Miss Fitler spent her happiest days riding horses on her 25-acre estate, where she kept her own stable. She also loved to travel, taking groups of her friends on trips to Europe.
"She was a Victorian lady, a socialite from old Philadelphia," said her nephew, William W. Fitler 3d of Haverford.
"She was a brilliant woman who spoke six languages," he said. "She loved the camaraderie of her friends while she was visiting the castles of Europe, or going up and down the Rhine or the Thames, and studying the customs of old Europe."
Her genteel world was turned upside down in 1974, however, when at age 77, she became engaged to Michael Wilson, a 29-year-old waiter.
Miss Fitler soon became fodder for lurid press stories on both sides of the Atlantic. In front-page stories, she was branded the "Main Line Heiress" or the "Main Line spinster," as reporters speculated on the size of her fortune and the motives of her fiance.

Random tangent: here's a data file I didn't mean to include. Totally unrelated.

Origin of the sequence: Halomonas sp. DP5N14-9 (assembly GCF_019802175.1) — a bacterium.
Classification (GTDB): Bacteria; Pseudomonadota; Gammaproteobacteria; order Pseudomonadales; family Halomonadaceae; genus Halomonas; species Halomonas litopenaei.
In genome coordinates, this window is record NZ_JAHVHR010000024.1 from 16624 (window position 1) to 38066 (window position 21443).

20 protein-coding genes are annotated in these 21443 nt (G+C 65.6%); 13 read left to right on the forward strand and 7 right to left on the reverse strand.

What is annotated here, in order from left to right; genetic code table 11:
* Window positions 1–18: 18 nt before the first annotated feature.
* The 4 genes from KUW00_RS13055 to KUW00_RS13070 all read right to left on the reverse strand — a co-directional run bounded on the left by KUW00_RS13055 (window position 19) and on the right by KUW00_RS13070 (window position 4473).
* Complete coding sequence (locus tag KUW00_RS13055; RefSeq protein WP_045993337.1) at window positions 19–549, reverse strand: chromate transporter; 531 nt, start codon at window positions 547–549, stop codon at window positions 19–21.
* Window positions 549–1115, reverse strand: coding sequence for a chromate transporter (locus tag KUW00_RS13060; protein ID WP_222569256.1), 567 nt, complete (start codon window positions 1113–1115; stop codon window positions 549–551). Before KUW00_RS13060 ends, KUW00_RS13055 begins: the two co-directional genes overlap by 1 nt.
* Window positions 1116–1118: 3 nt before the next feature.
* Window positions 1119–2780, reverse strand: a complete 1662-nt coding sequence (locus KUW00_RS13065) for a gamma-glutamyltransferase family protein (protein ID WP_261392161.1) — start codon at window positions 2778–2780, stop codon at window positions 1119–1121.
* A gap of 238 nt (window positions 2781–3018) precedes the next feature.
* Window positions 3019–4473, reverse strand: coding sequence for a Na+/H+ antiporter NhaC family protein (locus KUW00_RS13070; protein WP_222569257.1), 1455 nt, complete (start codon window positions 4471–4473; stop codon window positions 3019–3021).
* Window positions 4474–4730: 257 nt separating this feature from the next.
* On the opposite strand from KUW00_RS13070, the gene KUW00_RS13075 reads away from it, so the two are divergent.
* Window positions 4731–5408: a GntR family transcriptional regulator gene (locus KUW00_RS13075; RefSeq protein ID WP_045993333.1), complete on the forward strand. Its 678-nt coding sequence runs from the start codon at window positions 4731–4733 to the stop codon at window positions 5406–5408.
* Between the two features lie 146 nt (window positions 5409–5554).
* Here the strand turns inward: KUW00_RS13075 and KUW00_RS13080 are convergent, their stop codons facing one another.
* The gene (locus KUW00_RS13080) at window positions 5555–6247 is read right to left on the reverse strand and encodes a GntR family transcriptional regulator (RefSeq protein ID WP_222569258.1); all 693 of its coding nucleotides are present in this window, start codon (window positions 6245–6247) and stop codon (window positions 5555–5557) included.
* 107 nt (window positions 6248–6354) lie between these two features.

The two met while Miss Fitler was visiting the Breakers Hotel in Palm Beach, Fla., where Wilson, the son of a Welsh miner, was a waiter. The engagement was later broken by Miss Fitler, who had to summon police to have Wilson evicted from her mansion. She then resumed her quiet life.
"She was a quiet, sensitive person," her nephew said, adding that after the engagement was broken, "she began to thrive again."
She was a 1914 graduate of the Agnes Irwin School. In 1940, she received a bachelor of arts degree in history from the University of Pennsylvania.
She is survived by her nephew; niece Margaretta "Happy" Fitler Rockefeller, and a great-niece, Lydia C. Fitler.
Services are private.